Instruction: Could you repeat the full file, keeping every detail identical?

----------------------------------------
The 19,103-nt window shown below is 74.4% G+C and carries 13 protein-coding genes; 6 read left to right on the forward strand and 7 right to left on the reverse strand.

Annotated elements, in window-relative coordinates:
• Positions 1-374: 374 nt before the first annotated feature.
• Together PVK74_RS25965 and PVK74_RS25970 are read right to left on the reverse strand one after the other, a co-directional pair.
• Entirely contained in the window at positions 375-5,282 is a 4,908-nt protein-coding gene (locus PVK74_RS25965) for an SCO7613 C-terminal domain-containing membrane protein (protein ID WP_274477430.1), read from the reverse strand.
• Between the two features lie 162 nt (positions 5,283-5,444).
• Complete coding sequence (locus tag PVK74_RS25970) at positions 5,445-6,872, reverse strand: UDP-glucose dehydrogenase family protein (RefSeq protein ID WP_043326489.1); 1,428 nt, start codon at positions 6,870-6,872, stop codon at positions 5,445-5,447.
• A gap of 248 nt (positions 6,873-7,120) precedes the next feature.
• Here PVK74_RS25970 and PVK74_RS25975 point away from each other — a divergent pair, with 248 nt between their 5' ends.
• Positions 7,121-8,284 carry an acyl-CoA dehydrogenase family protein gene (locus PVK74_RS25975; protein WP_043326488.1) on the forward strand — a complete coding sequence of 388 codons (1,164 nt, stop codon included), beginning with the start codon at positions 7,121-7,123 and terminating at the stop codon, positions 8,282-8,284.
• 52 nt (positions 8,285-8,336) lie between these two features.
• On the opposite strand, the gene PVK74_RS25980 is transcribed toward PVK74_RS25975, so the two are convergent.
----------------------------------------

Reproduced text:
The 19,103-nt window shown below is 74.4% G+C and carries 13 protein-coding genes; 6 read left to right on the forward strand and 7 right to left on the reverse strand.

Annotated elements, in window-relative coordinates:
• Positions 1-374: 374 nt before the first annotated feature.
• Together PVK74_RS25965 and PVK74_RS25970 are read right to left on the reverse strand one after the other, a co-directional pair.
• Entirely contained in the window at positions 375-5,282 is a 4,908-nt protein-coding gene (locus PVK74_RS25965) for an SCO7613 C-terminal domain-containing membrane protein (protein ID WP_274477430.1), read from the reverse strand.
• Between the two features lie 162 nt (positions 5,283-5,444).
• Complete coding sequence (locus tag PVK74_RS25970) at positions 5,445-6,872, reverse strand: UDP-glucose dehydrogenase family protein (RefSeq protein ID WP_043326489.1); 1,428 nt, start codon at positions 6,870-6,872, stop codon at positions 5,445-5,447.
• A gap of 248 nt (positions 6,873-7,120) precedes the next feature.
• Here PVK74_RS25970 and PVK74_RS25975 point away from each other — a divergent pair, with 248 nt between their 5' ends.
• Positions 7,121-8,284 carry an acyl-CoA dehydrogenase family protein gene (locus PVK74_RS25975; protein WP_043326488.1) on the forward strand — a complete coding sequence of 388 codons (1,164 nt, stop codon included), beginning with the start codon at positions 7,121-7,123 and terminating at the stop codon, positions 8,282-8,284.
• 52 nt (positions 8,285-8,336) lie between these two features.
• On the opposite strand, the gene PVK74_RS25980 is transcribed toward PVK74_RS25975, so the two are convergent.